Pittsburgh revelers planning on toking up during this weekend’s St. Patrick’s Day festivities might want to rethink it. Despite the decriminalization of marijuana in the city last year by Pittsburgh City Council, you’ll still get charged with a misdemeanor if you’re caught.
Under the ordinance, marijuana possession would be punishable by a civil fine of up to $100 for less than 30 grams of marijuana or 8 grams of hashish, which has a higher concentration of THC, the psychoactive ingredient responsible for the high. And technically, that law is in effect. However, there’s currently no procedure in place for handling civil citations in the city court system.
“There is an issue about how citations under this ordinance will be processed through the local municipal courts system,” says Patrick Nightingale, who worked on the legislation and is the executive director of Pittsburgh NORML, a marijuana legalization advocacy group.
Until city officials figure it out, police will continue charging those in possession of marijuana with a misdemeanor. The ordinance could go back to Pittsburgh City Council for an amendment in the coming weeks.
One possible solution would be to change the language of the legislation. Instead of defining the possession of a small amount of marijuana as a civil offense, an amendment would change it to a summary offense that doesn’t include jail time, similar to disorderly conduct.
But a summary offense could appear on a person’s criminal record because summary offenses must be filed on the Administrative Office of Pennsylvania court’s dockets. And that’s exactly what supporters of the ordinance were trying to avoid.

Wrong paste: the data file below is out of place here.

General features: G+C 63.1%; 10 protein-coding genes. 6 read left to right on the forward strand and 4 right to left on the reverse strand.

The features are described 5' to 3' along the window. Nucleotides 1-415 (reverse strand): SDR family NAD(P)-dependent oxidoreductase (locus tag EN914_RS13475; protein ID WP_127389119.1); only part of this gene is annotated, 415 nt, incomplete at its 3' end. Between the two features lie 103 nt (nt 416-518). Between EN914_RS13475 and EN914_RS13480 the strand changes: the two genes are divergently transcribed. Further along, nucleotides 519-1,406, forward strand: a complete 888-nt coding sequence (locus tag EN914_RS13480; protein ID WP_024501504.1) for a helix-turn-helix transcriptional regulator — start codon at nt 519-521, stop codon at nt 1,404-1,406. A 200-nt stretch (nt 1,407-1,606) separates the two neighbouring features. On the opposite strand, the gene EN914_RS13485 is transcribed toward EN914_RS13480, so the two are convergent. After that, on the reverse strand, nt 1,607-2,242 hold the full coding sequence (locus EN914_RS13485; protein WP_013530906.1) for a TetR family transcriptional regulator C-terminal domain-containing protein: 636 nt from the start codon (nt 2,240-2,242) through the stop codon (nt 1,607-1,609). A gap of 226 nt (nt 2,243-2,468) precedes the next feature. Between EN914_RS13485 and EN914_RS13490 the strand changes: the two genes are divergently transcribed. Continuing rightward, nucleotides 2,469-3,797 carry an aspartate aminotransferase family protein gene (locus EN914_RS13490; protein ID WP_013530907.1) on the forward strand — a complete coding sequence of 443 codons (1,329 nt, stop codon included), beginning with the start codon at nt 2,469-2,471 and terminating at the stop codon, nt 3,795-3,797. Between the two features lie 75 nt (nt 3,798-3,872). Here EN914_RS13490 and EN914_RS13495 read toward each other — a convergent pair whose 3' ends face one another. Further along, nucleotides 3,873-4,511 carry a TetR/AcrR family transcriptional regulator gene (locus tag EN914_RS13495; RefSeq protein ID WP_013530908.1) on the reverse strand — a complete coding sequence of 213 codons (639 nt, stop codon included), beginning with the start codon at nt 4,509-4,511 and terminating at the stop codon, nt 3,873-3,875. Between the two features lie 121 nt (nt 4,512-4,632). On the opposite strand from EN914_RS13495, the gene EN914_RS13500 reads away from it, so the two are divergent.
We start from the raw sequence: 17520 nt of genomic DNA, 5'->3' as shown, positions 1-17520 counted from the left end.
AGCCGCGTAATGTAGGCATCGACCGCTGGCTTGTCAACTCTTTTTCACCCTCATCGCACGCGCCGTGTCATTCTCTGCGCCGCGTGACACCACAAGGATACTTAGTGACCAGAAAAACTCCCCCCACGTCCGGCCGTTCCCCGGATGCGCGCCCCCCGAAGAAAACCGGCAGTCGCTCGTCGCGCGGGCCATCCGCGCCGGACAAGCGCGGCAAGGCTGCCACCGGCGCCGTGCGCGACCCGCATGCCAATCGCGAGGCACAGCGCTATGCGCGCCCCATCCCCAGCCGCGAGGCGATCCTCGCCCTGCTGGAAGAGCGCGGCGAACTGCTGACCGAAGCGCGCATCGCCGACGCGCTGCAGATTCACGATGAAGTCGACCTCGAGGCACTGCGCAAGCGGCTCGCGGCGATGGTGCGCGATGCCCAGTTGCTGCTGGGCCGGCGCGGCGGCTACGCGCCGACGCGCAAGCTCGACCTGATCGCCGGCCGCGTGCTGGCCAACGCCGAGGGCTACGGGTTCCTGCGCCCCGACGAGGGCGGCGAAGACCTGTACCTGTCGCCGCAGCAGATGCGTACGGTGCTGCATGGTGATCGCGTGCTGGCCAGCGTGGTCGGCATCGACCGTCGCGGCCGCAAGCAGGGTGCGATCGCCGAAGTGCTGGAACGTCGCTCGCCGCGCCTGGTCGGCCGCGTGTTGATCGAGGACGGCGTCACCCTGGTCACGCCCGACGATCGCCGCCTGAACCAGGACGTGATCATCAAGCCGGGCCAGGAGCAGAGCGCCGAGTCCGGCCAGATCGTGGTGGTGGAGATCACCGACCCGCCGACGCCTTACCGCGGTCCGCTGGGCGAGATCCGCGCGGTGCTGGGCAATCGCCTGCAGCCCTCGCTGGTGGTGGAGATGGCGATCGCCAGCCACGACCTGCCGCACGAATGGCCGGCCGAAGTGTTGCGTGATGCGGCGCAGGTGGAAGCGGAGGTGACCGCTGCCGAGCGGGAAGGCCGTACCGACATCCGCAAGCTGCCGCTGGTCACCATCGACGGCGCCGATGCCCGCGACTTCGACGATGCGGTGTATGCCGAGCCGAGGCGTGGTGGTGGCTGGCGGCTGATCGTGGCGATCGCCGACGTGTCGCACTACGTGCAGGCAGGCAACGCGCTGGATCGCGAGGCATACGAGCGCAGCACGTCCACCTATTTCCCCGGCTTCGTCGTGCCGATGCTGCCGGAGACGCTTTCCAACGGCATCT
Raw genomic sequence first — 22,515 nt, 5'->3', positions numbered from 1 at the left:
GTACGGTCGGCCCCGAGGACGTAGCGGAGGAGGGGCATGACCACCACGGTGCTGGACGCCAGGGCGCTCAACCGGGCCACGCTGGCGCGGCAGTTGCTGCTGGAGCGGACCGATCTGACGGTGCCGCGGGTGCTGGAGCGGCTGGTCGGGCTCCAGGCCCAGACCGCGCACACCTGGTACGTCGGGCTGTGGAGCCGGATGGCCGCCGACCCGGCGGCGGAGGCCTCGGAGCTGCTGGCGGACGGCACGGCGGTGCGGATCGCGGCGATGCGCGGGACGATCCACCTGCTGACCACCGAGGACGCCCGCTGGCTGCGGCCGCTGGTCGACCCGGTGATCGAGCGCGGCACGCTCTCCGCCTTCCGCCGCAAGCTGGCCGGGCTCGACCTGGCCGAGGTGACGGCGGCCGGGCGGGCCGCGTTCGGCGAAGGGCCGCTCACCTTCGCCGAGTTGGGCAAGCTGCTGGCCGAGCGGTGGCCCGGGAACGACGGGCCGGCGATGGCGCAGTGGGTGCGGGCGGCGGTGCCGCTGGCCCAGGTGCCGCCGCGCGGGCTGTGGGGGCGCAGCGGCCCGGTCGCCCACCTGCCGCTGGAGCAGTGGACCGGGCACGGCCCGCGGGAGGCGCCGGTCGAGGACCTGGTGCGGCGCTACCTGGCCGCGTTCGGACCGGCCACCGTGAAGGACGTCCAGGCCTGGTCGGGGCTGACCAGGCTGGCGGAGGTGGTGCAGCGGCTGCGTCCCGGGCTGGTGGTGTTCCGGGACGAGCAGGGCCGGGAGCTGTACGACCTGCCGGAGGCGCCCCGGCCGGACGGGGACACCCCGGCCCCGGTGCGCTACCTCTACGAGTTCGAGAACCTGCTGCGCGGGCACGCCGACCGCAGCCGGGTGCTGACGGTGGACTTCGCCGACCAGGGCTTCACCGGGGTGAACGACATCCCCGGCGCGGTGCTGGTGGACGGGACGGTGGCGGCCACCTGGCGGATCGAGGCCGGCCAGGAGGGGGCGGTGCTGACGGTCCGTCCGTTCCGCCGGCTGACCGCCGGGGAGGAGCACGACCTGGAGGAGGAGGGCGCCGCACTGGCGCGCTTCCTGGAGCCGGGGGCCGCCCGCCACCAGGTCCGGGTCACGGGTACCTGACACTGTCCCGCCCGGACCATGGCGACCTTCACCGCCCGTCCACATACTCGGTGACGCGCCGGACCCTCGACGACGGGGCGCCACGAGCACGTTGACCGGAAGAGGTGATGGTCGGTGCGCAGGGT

“If we do that, it implies that the violation is of a criminal nature and not of a civil nature, which is kind of the intent of the legislation,” says Nightingale. “If we’re trying to protect people from having collateral negative criminal consequences associated with this, we might be shooting ourselves in the foot.”
Now, Nightingale is looking into whether the ordinance can be handled in the same way code violations like building-code violations are handled. He said the details could be worked out by the beginning of April.
“In my mind, it would’ve been handled the same way as issuing a parking ticket. But I didn’t specifically know how a parking ticket gets processed,” says Nightingale. “I came into it with a little naiveté. I didn’t anticipate there was going to be a difficulty processing it through the courts.”
Aggie Brose, deputy director of the Bloomfield-Garfield Corp., who worked on the legislation, cites the case of a local college student arrested for marijuana possession as an example of why these charges can be harmful.
“She got arrested, she got fingerprinted and the next year she couldn’t get her loans to go back to school,” says Brose. “I just knew something had to change.”
In the past, the punishment for possession was 30 days in jail and a $500 fine, but Brose says these charges were usually pleaded down to summary offenses. The problem with summary offenses, she says, is they take five years to be expunged from criminal records.
“We don’t want them to end up with an arrest record with fingerprints. It stops them from a job; it stops them from getting an apartment; it stops them from getting funds for college.”
But according to Nightingale and others, making possession a summary offense might be the only option.
Ultimately, the city’s power is limited. Complete decriminalization is in the state’s hands.
“The city’s ordinance does all it can under existing state law. Pittsburgh cannot go as far as a similar law approved in Philadelphia, as that city has a civil-fines office that processes such citations outside the criminal-courts system. No such office exists here,” Mayor Bill Peduto said in a statement. “The fact is that full decriminalization of small marijuana offenses must be done at the state level, as must be its approval for medical uses.”